The Consumer Rights Act comes into force today. It marks the first time that rights on digital content have been set out in UK legislation - and stipulates that buyers be allowed a full refund on goods that turn out to be faulty.
Before now, consumers were entitled to refunds for a (rather vague) “reasonable time”. The law was even less clear on the subject of digital content - but now offers a clear right to repair or replacement if what you’re buying doesn’t work properly.
If a repair of replacement is impossible, the buyer can ask for a refund - which must arrive within 14 days of the retailer's acknowledgement of the claim.
The Act states that goods must be of satisfactory quality, based on what a reasonable person would expect, taking into account the price. They must be fit for purpose, and meet the expectations of the consumer.
What’s more, on the off chance a download leaves your PC with a virus, the provider could be liable to pay compensation for getting it removed.
There's still no statuatory right to request refunds for reasons other than faultiness - but of course, lots of retailers offer them anyway. Steam refunds can be requested for any game you’ve played less than two hours of within 14 days of purchase, and Origin refunds can apply up to a week after you’ve bought an EA game (or 24 hours, if you’ve already booted it up).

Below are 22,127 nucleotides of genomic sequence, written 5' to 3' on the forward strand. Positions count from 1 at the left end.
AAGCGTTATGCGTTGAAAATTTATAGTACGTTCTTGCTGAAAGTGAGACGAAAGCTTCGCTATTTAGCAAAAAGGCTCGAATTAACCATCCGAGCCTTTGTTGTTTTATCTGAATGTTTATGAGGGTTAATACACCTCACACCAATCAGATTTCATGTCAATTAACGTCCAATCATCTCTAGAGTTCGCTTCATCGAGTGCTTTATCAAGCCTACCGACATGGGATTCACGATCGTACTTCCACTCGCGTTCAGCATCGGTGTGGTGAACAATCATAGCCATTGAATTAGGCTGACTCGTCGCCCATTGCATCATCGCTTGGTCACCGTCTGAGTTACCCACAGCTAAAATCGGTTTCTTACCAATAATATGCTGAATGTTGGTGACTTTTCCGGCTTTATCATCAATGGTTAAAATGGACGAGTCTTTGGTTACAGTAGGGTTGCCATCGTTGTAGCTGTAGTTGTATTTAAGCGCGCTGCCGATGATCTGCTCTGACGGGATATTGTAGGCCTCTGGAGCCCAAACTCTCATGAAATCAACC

It’s worth noting that historically Steam have resisted consumer rights pushes rather than change their policies. German consumer group VZBV filed a lawsuit at Berlin’s district court two years ago alleging that Steam users’ inability to resell unwanted games clashed with copyright law. But Valve resisted, and a judge ruled that the laws, which concerned second-hand goods like DVDs, didn’t apply in the digital realm.
Can you see yourself making use of a refund for faulty games?